August 18, 2011
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I had been pretty excited when I heard that Candle Cafe was going to be launching a line of frozen entrees that would be available at every Whole Foods across the country by the end of June. Then I straight up nearly passed out when I heard they would be including vegan mac n’ cheese! I was certain that Candle Cafe had invented some sort of innovative and amazing mac n’ cheese recipe that would change my life forever. I live about 4 blocks from a Whole Foods, so I faithfully scouted out the frozen section for weeks.
And nothing happened.
July 1st came and went and I was very disappointed. I waited a few more weeks before finally catching a glimpse of the mac n’ cheese and ravioli nestled at the bottom of the freezer case. I was sad that they didn’t have the stir fry or seitan picatta. Despite the sticker shock, I purchased both immediately. These little frozen meals are are $7 each!
When I got home it occurred to me to have a look at the ingredient list. I was not happy to discover that it was basically pasta, Daiya, water and tomato paste. Really? Really. That’s your ‘A’ game Candle Cafe? I still maintained some hope that it might somehow be delicious, so I threw it in the microwave.
As you can see the Daiya is just sort of hanging out on top there. I had to stir and microwave, stir and microwave like crazy to get all the cheese melted and evenly coating the noodles. That’s a lot of work for a frozen convenience meal! I probably could have whipped up an easy nooch sauce in the same amount of time.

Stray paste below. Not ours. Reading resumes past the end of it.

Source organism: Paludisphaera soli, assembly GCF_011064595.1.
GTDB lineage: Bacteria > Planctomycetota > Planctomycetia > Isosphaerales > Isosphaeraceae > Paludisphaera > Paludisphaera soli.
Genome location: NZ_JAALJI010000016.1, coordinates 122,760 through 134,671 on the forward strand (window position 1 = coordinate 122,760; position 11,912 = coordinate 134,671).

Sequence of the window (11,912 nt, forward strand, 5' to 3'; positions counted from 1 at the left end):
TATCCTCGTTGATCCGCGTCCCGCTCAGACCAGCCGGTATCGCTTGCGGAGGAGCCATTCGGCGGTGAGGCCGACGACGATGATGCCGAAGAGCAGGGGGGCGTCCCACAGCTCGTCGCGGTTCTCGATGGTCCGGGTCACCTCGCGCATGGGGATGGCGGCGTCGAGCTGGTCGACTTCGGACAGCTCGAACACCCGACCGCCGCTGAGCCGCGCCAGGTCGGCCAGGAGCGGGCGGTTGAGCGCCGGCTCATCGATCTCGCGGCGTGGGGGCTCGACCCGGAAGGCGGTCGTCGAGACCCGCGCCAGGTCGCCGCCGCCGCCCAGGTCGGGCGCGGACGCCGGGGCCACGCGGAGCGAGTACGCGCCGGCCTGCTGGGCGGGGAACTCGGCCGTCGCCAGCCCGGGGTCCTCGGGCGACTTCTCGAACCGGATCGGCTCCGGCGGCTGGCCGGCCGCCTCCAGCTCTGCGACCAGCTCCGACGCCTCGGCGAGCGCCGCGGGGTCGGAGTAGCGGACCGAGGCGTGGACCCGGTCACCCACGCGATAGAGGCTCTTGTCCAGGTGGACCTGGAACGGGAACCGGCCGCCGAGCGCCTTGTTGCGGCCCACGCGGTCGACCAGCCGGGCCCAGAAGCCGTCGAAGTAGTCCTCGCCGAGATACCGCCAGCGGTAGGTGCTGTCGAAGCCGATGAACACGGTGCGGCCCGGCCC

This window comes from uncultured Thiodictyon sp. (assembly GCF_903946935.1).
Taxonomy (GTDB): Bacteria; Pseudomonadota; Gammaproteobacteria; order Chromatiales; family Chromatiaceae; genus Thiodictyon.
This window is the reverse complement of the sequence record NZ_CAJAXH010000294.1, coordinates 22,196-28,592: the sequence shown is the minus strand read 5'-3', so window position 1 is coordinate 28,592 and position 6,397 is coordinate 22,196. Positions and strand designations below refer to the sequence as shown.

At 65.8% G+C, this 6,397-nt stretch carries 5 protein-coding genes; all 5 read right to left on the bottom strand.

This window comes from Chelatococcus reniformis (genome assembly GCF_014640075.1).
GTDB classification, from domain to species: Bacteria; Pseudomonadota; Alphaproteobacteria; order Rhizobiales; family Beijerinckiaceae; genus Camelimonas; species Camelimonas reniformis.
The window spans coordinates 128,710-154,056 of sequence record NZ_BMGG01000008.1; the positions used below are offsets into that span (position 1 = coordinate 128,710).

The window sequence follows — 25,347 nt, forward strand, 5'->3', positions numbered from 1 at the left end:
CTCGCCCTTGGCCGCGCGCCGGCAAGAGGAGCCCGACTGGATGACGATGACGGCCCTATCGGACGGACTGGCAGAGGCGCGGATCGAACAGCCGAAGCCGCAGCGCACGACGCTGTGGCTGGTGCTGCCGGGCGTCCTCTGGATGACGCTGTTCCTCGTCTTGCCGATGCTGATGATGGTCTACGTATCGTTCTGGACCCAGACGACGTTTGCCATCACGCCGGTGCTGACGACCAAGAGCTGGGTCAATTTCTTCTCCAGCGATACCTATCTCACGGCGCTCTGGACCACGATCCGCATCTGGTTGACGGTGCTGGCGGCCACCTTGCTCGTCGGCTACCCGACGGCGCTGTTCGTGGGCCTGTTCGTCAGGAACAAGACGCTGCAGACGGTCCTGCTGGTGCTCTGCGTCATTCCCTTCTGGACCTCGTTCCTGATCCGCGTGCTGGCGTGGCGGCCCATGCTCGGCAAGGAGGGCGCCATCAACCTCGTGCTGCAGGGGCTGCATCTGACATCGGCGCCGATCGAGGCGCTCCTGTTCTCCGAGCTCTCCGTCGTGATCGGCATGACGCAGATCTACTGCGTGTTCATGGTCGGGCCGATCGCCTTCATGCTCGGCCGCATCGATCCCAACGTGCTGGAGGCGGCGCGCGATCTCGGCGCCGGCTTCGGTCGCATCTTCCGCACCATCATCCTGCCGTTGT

When it was finally ready I was pleased to discover I liked it much better than the Amy’s frozen mac n’ cheese. I think that the tomato paste and added water help with the texture and flavor quite a bit. It wasn’t too slimy or sticky, and I was able to eat my entire meal without grimacing! Good job Candle Cafe! You’ve cracked the code to mass producing mac n’ cheese with Daiya.
While the Candle Cafe mac n’ cheese appears to have far fewer calories than the Amy’s mac n’ cheese (500+) it also seemed to me to be a much smaller portion size. I think it has to do with the density of the pasta. Amy’s uses macaroni so you can squeeze more noodles into the same size carton than you can with fancy-fancy spiral-y pasta. It certainly didn’t fill me up at all, and for seven bucks a pop, I better be able to get real full and have leftovers.
While I actually kind of, sort of enjoyed this mac n’ cheese I would be pretty hard pressed to want to buy it again due to the price and portion size. For seven bucks and about the same amount of calories I can get a gigantic Gardein Asada burrito at the Whole Foods burrito bar, so I’ll just go with that.